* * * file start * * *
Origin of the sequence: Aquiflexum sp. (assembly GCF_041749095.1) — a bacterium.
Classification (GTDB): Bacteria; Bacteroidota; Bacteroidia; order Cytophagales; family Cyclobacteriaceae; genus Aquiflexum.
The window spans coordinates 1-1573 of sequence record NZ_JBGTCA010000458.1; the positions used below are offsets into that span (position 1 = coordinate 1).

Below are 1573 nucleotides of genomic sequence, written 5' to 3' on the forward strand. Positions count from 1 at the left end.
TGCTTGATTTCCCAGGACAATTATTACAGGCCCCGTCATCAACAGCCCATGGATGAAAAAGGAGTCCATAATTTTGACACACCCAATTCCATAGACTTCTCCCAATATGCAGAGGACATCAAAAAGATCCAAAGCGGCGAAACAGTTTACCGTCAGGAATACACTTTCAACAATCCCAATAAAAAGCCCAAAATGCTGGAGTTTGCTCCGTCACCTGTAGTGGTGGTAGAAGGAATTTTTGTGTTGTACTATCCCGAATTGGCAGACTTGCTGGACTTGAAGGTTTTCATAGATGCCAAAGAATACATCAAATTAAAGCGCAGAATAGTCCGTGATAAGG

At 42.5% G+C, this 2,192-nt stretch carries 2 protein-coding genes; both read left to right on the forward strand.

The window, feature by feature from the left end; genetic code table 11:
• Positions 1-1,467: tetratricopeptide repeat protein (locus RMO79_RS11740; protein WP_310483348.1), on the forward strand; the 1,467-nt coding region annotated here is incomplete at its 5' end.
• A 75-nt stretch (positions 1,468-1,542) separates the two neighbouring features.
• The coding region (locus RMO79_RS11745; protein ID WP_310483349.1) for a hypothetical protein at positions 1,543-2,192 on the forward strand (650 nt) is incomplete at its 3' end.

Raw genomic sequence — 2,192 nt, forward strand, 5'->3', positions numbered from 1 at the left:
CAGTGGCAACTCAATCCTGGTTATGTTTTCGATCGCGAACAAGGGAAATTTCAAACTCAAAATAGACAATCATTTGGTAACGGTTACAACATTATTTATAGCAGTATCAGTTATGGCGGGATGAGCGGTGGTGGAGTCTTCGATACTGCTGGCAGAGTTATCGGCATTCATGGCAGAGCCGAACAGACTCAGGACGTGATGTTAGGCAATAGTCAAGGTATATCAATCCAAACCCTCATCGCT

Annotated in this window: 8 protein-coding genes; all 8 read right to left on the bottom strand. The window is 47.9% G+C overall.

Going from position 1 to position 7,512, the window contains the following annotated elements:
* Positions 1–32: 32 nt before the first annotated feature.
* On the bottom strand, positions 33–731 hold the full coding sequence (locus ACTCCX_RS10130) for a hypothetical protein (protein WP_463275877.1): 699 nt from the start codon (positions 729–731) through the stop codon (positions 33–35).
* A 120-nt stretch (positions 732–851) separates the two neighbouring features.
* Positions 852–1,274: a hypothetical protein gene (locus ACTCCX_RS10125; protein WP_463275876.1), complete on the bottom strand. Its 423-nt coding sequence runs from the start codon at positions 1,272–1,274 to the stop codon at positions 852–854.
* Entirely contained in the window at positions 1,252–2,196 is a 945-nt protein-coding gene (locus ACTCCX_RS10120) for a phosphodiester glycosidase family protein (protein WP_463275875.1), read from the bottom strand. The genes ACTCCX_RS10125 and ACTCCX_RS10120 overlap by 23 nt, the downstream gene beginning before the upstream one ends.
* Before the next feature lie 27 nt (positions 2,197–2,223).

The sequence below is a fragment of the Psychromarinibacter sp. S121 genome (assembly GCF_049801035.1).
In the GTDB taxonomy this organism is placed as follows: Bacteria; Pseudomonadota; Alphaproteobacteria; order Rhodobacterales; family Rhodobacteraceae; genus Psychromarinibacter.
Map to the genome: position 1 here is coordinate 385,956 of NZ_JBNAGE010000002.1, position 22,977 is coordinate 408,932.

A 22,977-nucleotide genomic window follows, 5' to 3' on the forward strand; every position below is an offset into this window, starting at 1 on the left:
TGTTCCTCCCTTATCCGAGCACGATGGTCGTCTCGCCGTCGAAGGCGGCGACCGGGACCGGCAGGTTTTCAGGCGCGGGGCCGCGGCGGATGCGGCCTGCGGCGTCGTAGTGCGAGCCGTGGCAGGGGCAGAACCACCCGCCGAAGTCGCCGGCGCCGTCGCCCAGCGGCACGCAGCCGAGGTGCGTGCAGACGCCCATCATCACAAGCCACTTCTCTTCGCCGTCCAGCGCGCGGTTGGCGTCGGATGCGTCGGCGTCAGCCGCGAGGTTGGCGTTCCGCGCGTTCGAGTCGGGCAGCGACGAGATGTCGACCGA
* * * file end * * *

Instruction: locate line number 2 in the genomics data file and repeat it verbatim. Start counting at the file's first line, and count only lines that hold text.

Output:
Classification (GTDB): Bacteria; Bacteroidota; Bacteroidia; order Cytophagales; family Cyclobacteriaceae; genus Aquiflexum.